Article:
The celebrity I most identify with is Miley Cyrus. The celebrity I most want to sip coffee with on a rainy day in a bookstore coffee shop that I’m too patrician to frequent is Emma Watson. The only coffee I drink is Folgers, not because I like it, but because its flavor, especially when sprinkled with cinnamon and nutmeg, blended up with butter and coconut oil, and foamed up like a latte, evokes the implications of deeper substance while remaining watery, beige-white, and opaque, reminding me of myself and of contemporary attitudes regarding white privilege, systematic oppression, and inherent vice.

I’d have coffee with Hilary Clinton. I’d meet Donald Trump for lunch at a restaurant he’d want to buy. I’d petition Oxford to sell me the rights for the apostrophe.

Sometimes I listen to Elvis Costello while drinking a highland single-malt, more for the prestige of the experience than the authenticity. I’ve read David Foster Wallace and consider his work to be like Bret Easton Elis except even more ironic. I don’t know how to read. I get a lot of my opinions from the internet. I only listen to black metal for the cred; I’ve only heard one song off of Sunbather and I couldn’t follow what was going on. I find cognitive dissonance comforting. I consider Richard Dawkins to be a meme.

I’m not part of a generation. I’m part of a genetic movement from one group of people to another. I’m rebellious. I laugh at trannies and call women sluts. I desperately want to sleep with one someday, but I’m not sure which, although I’ve probably entertained the possibility of both at once. I wear pink clothing and pretend to support gay rights advocacy, even though I don’t really know what it means. The words ‘fag’ and ‘faggot’ account for probably about 40% of my everyday speech. Most of my friends are gay. None of them hit on me.

You know who I am. I’m that guy that sits next to you in class that carries big opinions but mostly spends his time eating cheetos while watching someone else play Call of Duty on youtube and making impotent wisecracks the whole time. I’m the chick that secretly likes Japanese girl cartoons but points and laughs the loudest when a cosplayer walks by on campus. I’m the person you probably had a crush on who never returned your calls and seemed too aloof to really understand your backwards methods of flirtation, but in reality, probably just didn’t want to get entangled in another bizarre emotional tryst that has no hope of adequate comprehension among people of our shared memetic heritage. My brain is behind at least eight proxies at any given time, and its IP address changes whenever I wake up from nap. Good luck trying to connect.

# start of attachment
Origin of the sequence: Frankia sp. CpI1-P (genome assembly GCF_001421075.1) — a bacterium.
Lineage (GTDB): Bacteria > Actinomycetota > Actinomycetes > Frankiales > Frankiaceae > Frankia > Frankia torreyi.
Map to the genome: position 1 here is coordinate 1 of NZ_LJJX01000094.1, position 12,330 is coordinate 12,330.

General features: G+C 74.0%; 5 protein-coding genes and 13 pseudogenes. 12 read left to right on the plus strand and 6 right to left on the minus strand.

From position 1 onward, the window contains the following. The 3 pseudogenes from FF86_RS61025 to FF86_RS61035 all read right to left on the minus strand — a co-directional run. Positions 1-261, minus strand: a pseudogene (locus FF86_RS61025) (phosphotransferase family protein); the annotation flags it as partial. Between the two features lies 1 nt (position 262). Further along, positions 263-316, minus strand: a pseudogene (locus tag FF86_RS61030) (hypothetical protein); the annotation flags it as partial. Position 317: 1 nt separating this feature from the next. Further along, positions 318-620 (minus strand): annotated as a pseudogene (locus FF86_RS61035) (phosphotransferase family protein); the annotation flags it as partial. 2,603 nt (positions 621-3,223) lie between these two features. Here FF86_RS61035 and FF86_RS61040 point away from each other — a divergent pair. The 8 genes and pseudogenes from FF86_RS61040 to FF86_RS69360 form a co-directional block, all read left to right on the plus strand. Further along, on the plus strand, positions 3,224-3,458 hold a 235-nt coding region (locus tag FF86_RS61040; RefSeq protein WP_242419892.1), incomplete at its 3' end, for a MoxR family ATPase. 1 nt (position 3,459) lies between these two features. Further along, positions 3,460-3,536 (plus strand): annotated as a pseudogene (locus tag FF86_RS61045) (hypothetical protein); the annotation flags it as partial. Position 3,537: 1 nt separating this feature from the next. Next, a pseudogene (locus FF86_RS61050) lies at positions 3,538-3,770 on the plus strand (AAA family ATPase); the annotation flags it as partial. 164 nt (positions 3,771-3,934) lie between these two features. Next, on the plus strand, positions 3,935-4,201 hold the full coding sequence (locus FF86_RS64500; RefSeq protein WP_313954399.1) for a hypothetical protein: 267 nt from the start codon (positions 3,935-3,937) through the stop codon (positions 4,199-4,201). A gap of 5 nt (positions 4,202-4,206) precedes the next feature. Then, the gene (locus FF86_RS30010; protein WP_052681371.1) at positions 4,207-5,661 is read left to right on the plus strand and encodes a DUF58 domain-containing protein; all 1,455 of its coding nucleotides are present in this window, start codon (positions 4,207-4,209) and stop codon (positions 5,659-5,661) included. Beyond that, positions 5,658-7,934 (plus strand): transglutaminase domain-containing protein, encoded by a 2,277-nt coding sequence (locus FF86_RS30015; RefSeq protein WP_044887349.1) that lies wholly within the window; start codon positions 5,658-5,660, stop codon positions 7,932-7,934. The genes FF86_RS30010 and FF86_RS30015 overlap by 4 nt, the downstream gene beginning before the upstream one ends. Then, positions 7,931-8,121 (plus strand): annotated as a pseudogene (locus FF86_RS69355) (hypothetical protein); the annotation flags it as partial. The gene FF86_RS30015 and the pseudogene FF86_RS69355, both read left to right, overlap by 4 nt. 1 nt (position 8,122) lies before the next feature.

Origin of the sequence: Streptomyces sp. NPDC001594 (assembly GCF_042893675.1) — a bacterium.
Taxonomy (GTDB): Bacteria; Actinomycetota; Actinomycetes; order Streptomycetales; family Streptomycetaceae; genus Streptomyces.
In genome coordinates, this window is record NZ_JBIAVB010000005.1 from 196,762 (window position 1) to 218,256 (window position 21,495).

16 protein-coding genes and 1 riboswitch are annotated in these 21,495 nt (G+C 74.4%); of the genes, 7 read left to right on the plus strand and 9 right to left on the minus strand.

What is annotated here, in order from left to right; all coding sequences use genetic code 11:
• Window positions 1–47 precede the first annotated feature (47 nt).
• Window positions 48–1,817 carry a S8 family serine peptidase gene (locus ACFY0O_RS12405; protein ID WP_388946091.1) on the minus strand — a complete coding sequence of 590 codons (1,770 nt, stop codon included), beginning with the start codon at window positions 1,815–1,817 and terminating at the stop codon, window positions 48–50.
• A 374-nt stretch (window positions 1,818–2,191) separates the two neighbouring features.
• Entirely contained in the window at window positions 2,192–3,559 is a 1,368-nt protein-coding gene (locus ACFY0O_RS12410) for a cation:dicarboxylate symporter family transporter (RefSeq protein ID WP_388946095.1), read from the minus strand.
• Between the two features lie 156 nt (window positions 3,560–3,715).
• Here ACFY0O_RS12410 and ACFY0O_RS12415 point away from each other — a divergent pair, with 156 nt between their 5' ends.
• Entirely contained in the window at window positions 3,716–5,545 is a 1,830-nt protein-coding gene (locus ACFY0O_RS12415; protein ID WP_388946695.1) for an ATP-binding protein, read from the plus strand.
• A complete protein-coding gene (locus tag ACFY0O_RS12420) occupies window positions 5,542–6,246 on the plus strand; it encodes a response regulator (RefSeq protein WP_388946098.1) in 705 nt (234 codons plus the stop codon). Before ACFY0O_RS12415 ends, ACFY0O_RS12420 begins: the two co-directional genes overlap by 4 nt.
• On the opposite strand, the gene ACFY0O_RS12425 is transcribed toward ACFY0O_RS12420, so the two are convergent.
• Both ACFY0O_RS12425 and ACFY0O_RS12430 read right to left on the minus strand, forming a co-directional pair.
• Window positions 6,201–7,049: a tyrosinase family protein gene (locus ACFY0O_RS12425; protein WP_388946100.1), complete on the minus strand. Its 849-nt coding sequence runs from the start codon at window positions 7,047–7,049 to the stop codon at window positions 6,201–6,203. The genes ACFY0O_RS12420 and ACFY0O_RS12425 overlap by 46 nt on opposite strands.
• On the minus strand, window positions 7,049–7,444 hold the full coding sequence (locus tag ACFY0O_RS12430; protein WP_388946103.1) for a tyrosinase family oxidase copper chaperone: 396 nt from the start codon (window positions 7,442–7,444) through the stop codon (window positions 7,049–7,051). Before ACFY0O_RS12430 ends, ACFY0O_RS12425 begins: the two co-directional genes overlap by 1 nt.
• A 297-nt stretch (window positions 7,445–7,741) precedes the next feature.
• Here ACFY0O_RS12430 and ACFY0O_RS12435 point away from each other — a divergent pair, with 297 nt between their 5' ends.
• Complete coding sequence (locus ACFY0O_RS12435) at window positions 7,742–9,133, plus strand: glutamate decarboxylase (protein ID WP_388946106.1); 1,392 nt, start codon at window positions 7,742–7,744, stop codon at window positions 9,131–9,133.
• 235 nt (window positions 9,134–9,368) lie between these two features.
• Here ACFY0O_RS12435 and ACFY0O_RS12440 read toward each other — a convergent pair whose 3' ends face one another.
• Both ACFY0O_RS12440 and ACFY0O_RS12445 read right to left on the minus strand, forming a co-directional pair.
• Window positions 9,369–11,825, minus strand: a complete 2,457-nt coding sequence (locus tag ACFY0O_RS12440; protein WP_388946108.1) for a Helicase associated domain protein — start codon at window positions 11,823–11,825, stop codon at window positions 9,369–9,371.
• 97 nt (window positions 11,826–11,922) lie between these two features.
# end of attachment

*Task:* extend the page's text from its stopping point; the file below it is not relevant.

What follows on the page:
You’re probably just like me. If you aren’t, I should feel bad for you, but I’m incapable of acknowledging any feelings resembling empathy for another human being. I might tweet about your misfortune, or make one of those updates about a paragraph long trying to appeal to some bigger sense of importance by using vague terms and anonymous first-person plural pronouns, but I’ll forget about what the topic of the post was by the time I’ve seen the cat video someone put on someone else’s wall. And I probably don’t even know those people.

The media calls us the Me Generation. They’re only half-right.